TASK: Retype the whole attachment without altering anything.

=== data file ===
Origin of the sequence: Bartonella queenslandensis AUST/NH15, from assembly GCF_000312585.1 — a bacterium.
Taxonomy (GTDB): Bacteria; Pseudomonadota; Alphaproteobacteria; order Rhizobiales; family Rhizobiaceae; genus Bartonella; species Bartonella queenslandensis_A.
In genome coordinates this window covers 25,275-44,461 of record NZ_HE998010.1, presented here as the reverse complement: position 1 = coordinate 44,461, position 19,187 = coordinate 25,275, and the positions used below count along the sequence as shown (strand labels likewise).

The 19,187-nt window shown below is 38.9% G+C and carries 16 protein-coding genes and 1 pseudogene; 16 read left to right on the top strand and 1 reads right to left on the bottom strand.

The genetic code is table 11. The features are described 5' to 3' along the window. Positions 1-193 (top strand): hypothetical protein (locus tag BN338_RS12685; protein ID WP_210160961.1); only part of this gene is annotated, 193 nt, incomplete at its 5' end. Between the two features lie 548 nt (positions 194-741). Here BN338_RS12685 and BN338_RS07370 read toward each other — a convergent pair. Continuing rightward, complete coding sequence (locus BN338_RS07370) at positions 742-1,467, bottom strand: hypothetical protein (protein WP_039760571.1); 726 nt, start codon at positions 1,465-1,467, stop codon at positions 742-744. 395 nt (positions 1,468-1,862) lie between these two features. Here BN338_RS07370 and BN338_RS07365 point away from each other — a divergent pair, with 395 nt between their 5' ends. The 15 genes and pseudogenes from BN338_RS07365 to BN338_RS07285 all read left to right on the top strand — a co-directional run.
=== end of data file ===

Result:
Origin of the sequence: Bartonella queenslandensis AUST/NH15, from assembly GCF_000312585.1 — a bacterium.
Taxonomy (GTDB): Bacteria; Pseudomonadota; Alphaproteobacteria; order Rhizobiales; family Rhizobiaceae; genus Bartonella; species Bartonella queenslandensis_A.
In genome coordinates this window covers 25,275-44,461 of record NZ_HE998010.1, presented here as the reverse complement: position 1 = coordinate 44,461, position 19,187 = coordinate 25,275, and the positions used below count along the sequence as shown (strand labels likewise).

The 19,187-nt window shown below is 38.9% G+C and carries 16 protein-coding genes and 1 pseudogene; 16 read left to right on the top strand and 1 reads right to left on the bottom strand.

The genetic code is table 11. The features are described 5' to 3' along the window. Positions 1-193 (top strand): hypothetical protein (locus tag BN338_RS12685; protein ID WP_210160961.1); only part of this gene is annotated, 193 nt, incomplete at its 5' end. Between the two features lie 548 nt (positions 194-741). Here BN338_RS12685 and BN338_RS07370 read toward each other — a convergent pair. Continuing rightward, complete coding sequence (locus BN338_RS07370) at positions 742-1,467, bottom strand: hypothetical protein (protein WP_039760571.1); 726 nt, start codon at positions 1,465-1,467, stop codon at positions 742-744. 395 nt (positions 1,468-1,862) lie between these two features. Here BN338_RS07370 and BN338_RS07365 point away from each other — a divergent pair, with 395 nt between their 5' ends. The 15 genes and pseudogenes from BN338_RS07365 to BN338_RS07285 all read left to right on the top strand — a co-directional run.